Ads: Get Admission into 200 Level and Study any Course in any University of Your Choice. Low Fees | No JAMB UTME. Call 09038456231

Influence of Parental Monitoring, Birth Order, and Gender on Adolescent’s Health Risk Behaviour

ADS! Obtain Up to N300,000 Cash in the 2020 Aspire Contest

Influence of Parental Monitoring, Birth Order, and Gender on Adolescent’s Health Risk Behaviour.

ABSTRACT

The research investigated the influence of parental monitoring, birth order and gender on adolescent health risk behaviour. Three hundred and fifty (350) participants (175 female and 175 male) participated in the study.

Participants’ ages ranged from 15 years to 21 years, with mean age of 18 years. Two instruments were used for data collation in the study: Parental Monitoring Inventory and Adolescent Health Risk Behaviour Scale.

A three-way ANOVA was used for data analysis and the result showed that parental monitoring did not significantly influenced adolescent’s health risk behaviour.

The result showed that Birth order significantly influenced adolescent’s health risk behaviour F (350 = 3.25, P <.05). The result showed that there are also gender differences as regards to adolescent’s health risk behaviour F (350 = 4.40, P <.05). The result was discussed; the implication and the limitations of the study were highlighted.

TABLE OF CONTENTS

Title Page i
Certification ii
Dedication iii
Acknowledgment iv
Table of Contents v
List of tables vi
Abstract vii

CHAPTER ONE: INTRODUCTION 1

Statement of Problem 10
Purpose of the Study 10
Operational Definition of Terms 11

CHAPTER TWO: LITERATURE REVIEW

Theoretical Review 12
Empirical Review of Literature 34
Summary of Literature Review 46
Hypotheses 47

CHAPTER THREE: METHOD

Participant 48
Instrument 48
Procedure 50
Design/Statistics 50

CHAPTER FOUR: RESULTS 51

CHAPTER FIVE: DISCUSSION 54

Implications of the study 56
Limitations of the study 57
Suggestions for further studies 57
Summary and conclusion 58
REFERENCES 59
APPENDICES 

INTRODUCTION

Health risk behaviour can be defined as any activity undertaken by people with a frequency or intensity that increases risk of disease or injury (Baban & Craciun, 2007).

Risk-taking behaviour involves potential negative consequences but is balanced in some way by perceived positive consequences (Moore & Gullone, 1996).

In other words, behaviour will be perceived as less risky if positive consequences outweigh the negative consequences and behaviour will be perceived as very risky if negative consequences outweigh the positive (Essau, 2014).

The impact of these risk behaviours on health is of such magnitude that it has become one of the priorities of the most important national and international health organizations (Baban & Craciun, 2007).

The Centers for Disease Control and Prevention (CDC) has identified six health risk behaviours as being particularly salient for the development of optimal health.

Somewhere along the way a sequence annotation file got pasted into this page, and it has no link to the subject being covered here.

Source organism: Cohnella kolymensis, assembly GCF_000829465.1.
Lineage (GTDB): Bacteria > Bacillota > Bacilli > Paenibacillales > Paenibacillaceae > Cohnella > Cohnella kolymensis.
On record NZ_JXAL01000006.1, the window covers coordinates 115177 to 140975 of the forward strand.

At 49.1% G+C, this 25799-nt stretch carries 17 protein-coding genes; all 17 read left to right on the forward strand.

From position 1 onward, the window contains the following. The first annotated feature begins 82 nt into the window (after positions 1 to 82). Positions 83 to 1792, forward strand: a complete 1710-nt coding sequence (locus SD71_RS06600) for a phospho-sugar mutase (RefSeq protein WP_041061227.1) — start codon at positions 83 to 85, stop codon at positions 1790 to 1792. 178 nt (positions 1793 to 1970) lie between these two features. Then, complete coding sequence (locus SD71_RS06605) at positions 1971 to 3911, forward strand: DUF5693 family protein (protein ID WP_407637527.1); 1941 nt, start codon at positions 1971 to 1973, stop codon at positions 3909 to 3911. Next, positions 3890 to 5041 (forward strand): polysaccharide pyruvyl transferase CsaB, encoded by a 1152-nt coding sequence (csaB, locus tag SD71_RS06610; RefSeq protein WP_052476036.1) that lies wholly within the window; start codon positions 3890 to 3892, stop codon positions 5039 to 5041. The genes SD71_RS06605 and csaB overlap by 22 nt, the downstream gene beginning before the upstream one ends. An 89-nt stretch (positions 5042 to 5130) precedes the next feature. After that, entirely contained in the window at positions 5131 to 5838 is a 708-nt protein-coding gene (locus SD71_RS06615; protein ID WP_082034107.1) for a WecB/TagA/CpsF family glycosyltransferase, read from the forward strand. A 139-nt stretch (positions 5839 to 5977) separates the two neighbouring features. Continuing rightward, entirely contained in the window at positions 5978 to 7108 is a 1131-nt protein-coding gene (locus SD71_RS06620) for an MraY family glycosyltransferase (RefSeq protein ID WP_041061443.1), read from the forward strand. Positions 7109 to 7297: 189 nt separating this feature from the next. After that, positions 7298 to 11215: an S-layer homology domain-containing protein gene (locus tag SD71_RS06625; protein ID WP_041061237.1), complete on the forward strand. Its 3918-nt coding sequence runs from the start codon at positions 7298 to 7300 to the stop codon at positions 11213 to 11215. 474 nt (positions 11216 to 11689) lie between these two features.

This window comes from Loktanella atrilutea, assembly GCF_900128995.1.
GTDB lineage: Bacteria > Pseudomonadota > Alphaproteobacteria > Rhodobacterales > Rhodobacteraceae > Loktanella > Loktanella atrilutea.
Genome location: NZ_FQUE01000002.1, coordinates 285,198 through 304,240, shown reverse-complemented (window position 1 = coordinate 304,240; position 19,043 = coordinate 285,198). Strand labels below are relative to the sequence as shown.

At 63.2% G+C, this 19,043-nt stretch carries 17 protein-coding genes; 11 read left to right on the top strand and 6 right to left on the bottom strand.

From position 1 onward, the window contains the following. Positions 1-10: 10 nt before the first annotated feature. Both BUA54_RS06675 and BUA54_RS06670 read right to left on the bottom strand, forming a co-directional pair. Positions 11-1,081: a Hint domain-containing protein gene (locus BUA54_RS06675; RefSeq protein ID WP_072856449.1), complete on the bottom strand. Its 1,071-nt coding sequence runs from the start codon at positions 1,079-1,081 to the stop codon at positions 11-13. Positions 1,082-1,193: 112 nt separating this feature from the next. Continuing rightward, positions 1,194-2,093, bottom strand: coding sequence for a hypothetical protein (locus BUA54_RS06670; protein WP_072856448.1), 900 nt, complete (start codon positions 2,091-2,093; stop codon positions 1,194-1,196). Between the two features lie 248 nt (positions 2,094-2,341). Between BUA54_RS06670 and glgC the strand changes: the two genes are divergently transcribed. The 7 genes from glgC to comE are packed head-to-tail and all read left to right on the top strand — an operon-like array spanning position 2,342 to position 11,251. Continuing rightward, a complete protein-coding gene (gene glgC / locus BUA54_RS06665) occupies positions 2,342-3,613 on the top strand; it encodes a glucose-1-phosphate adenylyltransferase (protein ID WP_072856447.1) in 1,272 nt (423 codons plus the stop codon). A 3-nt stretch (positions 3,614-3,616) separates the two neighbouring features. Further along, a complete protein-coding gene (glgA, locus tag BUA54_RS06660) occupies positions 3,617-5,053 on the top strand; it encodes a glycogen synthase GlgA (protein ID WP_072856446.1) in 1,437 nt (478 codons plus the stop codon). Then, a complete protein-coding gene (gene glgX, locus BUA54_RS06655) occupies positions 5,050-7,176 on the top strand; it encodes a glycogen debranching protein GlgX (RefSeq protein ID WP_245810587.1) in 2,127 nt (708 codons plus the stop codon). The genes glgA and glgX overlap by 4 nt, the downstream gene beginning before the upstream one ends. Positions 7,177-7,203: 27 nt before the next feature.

These six risk behaviours include: (a) behaviours that contribute to unintentional injuries and violence; (b) tobacco use; (c) alcohol and other drug use; (d) sexual behaviours that contribute to unintended pregnancy and sexually transmitted diseases; (e) unhealthy dietary behaviours; and (f) physical inactivity (Eaton, Kann, Kinchen, Ross & Harris, 2006).

These behaviours are often established in early childhood and may continue and intensify through the adolescent period (Newman, Harrison, Dashiff & Davies, 2008).

REFERENCES

Addison, J. T. (1992). Urie Bronfenbrenner. American family. Family Service America.  Retrieved  on                        Nov. 29, 2014 from http://www. montana.edu /www4h/process.html.

Ansbacher, H. L., & Ansbacher, R. R. (1956). The individual psychology of Alfred Adler. New York: Basic Books.

Anteghini, M., Fonseca, H,, Ireland, M., & Blum, R. W (2001). Health risk behaviours and associated risk and protective factors among Brazilian adolescents in Santos, Brazil. Journal of Adolescent Health, 28, 295- 302.

Baban, A., & Craciun, C. (2007). Changing health-risk behaviors: A review of theory and evidence-based interventions in health psychology. Journal of Evidence- Based Psychotherapies, 7(1), 45-67.

Bandura, A. (1977). Social learning theory. Engelwood Cliffs, NJ: Prentice Hall Bandura, A., Ross, D., & Ross, S. A. (1961). Transmission of aggression through the

initiation of aggressive models .Journal of Abnormal and Social Psychology, 63,575-582.

Baptiste, D. R., Tolou-Shams, M., Miller, S. R., McBride, C. K., & Paikoft, R. L. (2007). Determinants of parental monitoring and preadolescent sexual risk situations among African American families living urban public housing. Journal of Child and Family Studies, 16, 261-274.

Enter your email address:

Delivered by TMLT NIGERIA

Join Over 3,500 000+ Readers Online Now!


=> FOLLOW US ON INSTAGRAM | FACEBOOK & TWITTER FOR LATEST UPDATES

ADS: KNOCK-OFF DIABETES IN JUST 60 DAYS! - ORDER YOURS HERE

COPYRIGHT WARNING! Contents on this website may not be republished, reproduced, redistributed either in whole or in part without due permission or acknowledgement. All contents are protected by DMCA.
The content on this site is posted with good intentions. If you own this content & believe your copyright was violated or infringed, make sure you contact us at [[email protected]] to file a complaint and actions will be taken immediately.

Tags: , , ,

Comments are closed.